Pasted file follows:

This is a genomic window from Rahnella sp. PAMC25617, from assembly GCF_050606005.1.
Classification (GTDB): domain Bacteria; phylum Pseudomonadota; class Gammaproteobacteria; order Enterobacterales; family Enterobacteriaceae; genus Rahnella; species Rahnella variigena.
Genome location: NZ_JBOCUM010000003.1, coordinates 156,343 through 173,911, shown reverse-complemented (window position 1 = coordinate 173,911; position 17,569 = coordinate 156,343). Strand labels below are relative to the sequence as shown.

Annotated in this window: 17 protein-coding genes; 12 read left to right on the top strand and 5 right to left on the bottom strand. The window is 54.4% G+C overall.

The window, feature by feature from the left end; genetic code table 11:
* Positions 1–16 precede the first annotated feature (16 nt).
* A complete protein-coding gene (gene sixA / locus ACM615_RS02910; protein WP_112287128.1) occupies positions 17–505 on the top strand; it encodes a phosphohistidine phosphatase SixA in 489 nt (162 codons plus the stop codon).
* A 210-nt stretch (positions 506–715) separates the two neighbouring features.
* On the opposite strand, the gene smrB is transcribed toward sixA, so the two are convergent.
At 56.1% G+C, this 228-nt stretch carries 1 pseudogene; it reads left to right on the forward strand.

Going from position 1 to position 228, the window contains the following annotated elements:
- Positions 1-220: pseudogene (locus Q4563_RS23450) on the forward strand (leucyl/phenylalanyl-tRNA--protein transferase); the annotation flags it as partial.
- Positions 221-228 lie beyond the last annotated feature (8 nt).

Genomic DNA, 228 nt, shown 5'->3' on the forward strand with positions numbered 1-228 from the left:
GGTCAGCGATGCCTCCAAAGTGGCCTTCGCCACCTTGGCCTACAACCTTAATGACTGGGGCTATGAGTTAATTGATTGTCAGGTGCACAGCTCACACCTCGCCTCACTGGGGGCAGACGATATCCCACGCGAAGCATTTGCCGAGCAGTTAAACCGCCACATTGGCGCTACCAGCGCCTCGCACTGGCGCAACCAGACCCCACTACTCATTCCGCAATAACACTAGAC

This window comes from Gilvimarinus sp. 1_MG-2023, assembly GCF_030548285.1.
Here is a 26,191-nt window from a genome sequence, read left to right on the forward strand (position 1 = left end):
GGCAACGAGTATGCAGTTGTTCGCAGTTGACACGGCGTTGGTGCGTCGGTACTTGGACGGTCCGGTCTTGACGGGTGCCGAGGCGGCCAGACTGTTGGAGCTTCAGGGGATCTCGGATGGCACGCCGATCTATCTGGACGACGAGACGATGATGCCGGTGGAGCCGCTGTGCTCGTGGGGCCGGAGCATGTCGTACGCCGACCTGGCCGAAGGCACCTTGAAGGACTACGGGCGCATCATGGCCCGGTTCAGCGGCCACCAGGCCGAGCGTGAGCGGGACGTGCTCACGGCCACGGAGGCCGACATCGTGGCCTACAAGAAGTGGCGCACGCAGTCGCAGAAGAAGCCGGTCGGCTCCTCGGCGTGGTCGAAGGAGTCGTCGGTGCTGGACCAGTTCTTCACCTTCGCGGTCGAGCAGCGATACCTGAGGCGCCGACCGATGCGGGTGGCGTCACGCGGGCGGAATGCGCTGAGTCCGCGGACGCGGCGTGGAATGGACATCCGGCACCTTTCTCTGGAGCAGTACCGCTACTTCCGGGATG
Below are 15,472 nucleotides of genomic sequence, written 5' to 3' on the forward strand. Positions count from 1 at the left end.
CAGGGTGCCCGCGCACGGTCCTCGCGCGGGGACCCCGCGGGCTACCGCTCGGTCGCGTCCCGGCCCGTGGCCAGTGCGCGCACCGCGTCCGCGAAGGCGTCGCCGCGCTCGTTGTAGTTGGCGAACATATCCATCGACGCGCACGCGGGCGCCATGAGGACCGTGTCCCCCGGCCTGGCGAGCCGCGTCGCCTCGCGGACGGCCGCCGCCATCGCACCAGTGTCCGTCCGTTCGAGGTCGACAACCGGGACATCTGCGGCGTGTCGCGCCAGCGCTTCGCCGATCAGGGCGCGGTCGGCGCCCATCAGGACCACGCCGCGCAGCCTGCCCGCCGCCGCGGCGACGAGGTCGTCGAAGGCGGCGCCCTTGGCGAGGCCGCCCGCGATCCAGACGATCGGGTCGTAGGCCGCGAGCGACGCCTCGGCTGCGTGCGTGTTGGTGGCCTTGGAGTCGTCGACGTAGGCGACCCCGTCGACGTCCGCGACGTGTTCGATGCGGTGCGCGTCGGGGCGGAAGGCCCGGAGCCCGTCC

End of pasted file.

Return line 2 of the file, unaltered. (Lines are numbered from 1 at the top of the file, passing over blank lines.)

Classification (GTDB): domain Bacteria; phylum Pseudomonadota; class Gammaproteobacteria; order Enterobacterales; family Enterobacteriaceae; genus Rahnella; species Rahnella variigena.